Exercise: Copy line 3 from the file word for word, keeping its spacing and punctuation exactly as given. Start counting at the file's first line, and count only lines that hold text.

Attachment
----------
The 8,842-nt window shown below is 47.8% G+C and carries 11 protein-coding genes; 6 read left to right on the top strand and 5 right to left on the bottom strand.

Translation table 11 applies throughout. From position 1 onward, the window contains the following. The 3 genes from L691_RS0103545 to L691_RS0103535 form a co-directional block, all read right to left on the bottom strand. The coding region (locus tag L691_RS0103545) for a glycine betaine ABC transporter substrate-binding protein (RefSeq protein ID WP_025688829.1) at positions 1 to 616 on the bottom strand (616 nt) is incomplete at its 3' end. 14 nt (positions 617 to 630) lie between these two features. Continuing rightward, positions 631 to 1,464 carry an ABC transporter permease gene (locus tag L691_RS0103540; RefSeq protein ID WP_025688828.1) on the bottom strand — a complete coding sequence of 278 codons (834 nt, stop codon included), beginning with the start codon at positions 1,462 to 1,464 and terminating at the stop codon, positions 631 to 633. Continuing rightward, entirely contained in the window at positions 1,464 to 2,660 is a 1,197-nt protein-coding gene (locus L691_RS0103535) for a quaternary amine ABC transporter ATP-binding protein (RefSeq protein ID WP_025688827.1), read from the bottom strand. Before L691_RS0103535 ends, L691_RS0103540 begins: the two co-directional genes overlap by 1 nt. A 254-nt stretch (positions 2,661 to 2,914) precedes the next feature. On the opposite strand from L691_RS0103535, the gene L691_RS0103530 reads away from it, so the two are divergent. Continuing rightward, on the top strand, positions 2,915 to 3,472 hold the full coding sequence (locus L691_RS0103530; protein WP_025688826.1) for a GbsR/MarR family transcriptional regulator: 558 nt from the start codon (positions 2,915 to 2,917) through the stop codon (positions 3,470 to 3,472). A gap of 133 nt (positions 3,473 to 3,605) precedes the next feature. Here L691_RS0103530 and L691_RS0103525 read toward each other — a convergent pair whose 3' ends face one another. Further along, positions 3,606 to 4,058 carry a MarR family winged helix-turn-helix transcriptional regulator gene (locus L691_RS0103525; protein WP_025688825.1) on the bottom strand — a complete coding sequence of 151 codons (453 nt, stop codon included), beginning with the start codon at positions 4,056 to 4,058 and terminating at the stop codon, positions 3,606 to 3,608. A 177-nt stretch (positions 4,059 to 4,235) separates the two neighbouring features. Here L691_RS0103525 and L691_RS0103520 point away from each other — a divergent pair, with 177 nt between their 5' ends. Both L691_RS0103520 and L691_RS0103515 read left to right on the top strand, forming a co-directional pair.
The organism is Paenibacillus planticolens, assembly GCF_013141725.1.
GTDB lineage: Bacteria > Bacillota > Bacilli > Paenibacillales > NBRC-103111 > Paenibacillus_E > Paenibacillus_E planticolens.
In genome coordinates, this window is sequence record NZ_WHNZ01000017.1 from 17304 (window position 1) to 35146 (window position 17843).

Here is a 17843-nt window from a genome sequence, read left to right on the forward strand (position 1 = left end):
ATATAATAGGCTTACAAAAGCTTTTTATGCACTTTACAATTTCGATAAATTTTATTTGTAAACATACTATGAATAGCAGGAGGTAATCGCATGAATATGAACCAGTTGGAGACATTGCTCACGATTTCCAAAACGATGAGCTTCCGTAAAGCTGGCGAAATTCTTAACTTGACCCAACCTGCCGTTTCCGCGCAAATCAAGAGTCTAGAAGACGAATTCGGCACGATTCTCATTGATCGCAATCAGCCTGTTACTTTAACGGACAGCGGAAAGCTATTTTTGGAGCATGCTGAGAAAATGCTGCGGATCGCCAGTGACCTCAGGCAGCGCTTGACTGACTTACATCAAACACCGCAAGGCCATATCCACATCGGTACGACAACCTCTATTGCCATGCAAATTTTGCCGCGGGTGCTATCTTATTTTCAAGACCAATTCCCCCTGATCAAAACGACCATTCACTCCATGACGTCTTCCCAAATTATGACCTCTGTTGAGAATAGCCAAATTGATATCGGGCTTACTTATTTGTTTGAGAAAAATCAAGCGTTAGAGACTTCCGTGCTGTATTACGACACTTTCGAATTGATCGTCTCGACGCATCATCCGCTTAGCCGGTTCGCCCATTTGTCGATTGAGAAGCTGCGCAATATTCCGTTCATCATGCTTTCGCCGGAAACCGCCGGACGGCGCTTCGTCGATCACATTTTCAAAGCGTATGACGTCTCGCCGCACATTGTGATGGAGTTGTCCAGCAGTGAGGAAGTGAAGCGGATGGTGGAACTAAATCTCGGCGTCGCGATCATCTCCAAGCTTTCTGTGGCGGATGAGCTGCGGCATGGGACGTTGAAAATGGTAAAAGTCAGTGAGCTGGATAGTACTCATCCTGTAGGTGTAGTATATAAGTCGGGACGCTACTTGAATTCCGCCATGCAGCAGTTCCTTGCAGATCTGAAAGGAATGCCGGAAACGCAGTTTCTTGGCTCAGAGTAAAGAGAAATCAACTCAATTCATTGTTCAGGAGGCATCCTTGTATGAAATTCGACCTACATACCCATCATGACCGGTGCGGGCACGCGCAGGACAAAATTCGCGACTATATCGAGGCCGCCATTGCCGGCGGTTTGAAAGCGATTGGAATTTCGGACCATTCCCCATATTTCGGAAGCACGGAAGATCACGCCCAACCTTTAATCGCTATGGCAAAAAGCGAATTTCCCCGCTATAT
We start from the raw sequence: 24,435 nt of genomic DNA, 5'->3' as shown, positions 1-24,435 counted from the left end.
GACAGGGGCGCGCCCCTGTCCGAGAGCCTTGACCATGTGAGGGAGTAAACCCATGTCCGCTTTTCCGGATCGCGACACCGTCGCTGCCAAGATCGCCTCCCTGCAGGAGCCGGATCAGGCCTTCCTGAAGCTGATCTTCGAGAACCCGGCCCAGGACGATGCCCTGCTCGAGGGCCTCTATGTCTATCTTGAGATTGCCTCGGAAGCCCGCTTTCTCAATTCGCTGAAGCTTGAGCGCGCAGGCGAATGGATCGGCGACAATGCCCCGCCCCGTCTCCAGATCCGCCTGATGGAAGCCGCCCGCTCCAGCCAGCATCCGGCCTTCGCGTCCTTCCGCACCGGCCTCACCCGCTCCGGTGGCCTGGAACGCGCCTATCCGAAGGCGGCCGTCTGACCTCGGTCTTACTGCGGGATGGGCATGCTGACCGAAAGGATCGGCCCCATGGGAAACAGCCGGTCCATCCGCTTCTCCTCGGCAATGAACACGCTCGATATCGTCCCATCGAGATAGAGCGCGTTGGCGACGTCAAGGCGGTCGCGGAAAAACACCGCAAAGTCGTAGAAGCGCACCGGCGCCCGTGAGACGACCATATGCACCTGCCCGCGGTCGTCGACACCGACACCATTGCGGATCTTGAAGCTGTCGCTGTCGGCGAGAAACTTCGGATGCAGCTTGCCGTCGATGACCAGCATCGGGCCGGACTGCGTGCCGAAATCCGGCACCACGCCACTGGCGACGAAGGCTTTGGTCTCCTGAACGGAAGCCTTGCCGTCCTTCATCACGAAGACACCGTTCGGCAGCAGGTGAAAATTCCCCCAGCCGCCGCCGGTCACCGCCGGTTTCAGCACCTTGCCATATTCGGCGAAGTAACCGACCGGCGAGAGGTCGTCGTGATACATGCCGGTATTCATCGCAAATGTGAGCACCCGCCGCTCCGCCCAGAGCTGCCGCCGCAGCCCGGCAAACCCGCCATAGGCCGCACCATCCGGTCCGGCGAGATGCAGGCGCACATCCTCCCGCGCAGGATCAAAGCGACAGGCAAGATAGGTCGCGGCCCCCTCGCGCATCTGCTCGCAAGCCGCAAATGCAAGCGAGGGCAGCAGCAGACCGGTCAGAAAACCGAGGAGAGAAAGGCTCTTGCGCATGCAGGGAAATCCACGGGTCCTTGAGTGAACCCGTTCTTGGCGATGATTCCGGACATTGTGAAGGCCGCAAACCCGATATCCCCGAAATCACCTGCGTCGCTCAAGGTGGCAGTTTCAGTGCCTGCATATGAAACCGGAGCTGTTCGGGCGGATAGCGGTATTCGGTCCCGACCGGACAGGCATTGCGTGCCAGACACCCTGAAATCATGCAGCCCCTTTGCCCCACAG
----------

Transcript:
The organism is Paenibacillus planticolens, assembly GCF_013141725.1.